Some might object that in this same passage in Genesis, humankind is given the task of subduing the earth and taking dominion over the animals. “Subdue” here is from the Hebrew root radah, and translator Robert Alter comments, “In most of the contexts in which it occurs it seems to suggest an absolute or even fierce exercise of mastery.” But before Adam and Eve were cast out of Eden, it was a benign mastery. Not only were animals forbidden to them, but they weren’t even supposed to hurt the plants, as the frugivorous diet implies. Human mastery over the planet becomes cruel after we rebel against God’s decree, and the remedy isn’t to avoid this mastery by equating ourselves with the animals. Instead we’re to exercise it in submission to God and his decrees, as bearers of his image. Innocence is not an option. We are responsible in a way that animals are not.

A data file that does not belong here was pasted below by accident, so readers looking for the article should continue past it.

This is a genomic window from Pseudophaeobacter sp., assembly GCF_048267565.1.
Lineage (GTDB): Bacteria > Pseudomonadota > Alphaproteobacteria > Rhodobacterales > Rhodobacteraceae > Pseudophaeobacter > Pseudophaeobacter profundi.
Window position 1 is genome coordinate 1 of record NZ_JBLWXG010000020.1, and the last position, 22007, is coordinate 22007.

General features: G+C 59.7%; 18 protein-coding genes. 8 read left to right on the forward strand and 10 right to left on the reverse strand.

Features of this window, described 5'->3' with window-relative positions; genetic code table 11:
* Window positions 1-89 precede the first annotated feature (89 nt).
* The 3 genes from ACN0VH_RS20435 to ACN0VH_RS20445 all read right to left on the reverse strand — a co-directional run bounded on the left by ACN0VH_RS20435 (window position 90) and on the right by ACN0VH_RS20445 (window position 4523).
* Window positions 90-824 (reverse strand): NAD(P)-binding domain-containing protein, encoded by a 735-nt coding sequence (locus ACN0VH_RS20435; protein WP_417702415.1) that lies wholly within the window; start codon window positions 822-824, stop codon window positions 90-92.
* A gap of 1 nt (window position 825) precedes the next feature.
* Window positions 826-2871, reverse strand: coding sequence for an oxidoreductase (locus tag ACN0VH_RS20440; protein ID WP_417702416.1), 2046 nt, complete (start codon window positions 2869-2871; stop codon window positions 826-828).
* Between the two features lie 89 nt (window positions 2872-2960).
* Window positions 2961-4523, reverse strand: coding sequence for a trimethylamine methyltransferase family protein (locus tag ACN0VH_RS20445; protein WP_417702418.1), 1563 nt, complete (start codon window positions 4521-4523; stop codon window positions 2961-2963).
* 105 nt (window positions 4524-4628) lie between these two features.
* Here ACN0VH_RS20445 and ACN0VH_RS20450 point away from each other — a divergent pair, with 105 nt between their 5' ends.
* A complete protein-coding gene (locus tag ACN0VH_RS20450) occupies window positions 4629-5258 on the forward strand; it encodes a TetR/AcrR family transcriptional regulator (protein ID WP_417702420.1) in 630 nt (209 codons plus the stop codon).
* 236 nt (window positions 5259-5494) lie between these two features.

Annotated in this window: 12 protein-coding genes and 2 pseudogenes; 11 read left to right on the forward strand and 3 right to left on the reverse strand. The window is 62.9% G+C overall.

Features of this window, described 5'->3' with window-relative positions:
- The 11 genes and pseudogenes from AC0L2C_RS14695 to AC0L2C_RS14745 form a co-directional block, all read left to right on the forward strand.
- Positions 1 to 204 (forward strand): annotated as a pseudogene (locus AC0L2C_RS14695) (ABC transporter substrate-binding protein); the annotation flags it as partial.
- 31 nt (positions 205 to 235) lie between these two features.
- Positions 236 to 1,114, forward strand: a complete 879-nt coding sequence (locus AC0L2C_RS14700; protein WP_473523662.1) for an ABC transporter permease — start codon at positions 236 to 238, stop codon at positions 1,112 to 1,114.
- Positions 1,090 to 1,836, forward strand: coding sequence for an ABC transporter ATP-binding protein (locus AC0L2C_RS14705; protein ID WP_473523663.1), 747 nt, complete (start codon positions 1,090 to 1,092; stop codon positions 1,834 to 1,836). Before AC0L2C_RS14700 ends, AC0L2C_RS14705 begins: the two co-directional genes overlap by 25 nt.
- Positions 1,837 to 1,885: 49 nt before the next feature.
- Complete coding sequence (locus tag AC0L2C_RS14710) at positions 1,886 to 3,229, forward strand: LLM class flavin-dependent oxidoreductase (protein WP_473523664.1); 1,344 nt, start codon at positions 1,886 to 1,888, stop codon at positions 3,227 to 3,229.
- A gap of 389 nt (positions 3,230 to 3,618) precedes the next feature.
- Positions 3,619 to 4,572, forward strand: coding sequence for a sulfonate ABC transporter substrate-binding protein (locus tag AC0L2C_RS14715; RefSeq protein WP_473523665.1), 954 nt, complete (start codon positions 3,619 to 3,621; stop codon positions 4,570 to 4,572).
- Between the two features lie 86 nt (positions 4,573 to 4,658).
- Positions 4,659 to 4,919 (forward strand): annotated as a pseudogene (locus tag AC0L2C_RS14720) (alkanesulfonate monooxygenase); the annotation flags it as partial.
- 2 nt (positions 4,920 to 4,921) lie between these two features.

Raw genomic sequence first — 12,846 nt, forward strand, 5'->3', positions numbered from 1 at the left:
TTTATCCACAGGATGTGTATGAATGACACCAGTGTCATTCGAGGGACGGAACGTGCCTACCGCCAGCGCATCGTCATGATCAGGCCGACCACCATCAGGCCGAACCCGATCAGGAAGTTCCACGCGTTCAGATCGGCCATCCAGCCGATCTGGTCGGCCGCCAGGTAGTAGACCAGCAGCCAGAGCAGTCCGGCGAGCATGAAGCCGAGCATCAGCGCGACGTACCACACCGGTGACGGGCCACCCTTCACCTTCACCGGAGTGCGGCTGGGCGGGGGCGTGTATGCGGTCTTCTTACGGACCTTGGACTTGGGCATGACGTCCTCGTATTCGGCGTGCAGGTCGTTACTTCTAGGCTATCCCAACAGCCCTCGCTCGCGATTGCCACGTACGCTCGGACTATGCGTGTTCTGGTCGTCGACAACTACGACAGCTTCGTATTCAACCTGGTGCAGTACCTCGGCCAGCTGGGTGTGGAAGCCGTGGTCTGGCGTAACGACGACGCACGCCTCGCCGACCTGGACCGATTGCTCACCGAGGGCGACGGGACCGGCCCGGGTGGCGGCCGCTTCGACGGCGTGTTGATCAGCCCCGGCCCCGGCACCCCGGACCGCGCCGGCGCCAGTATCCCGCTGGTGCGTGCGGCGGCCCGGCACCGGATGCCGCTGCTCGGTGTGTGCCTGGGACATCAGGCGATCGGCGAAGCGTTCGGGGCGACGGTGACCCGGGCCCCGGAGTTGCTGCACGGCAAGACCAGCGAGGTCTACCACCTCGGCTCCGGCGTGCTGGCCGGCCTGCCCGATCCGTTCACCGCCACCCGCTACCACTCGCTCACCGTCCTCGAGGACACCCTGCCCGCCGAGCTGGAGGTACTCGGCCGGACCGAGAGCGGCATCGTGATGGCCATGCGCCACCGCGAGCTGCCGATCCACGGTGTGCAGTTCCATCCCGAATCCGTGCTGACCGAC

It’s significant that the image of God in man wasn’t lost when Adam and Eve disobeyed. Whatever else changes because of their fall, they maintain the divine image and pass it on to their offspring:

When God created man, he made him in the likeness of God. Male and female he created them, and he blessed them and named them Man [Adam] when they were created. When Adam had lived 130 years, he fathered a son in his own likeness, after his image, and named him Seth. (Gen. 5:1–3, ESV)

And in this week’s Torah portion, even after the sweeping judgment of the Flood, and all the violence that preceded it, the Torah invokes the divine image:

Whoever sheds the blood of man,
by man shall his blood be shed,
for God made man in his own image. (Gen. 9:6, ESV)

This raises the question for today: Is there a way to exercise our image-of-God dominion over the earth in harmony with the earth? In a manner that respects and sustains the gift of life in all of creation—and especially honors the image of God in other humans? It seems to me that these are foundational moral questions for today. And declaring that humans aren’t worth any more animals only avoids the questions and the responsibility they imply. Innocence is not an option.

[1] Cited in R. Joseph Telushkin, A Code of Jewish Ethics, Vol. II (New York: Bell Tower, 2009) 330.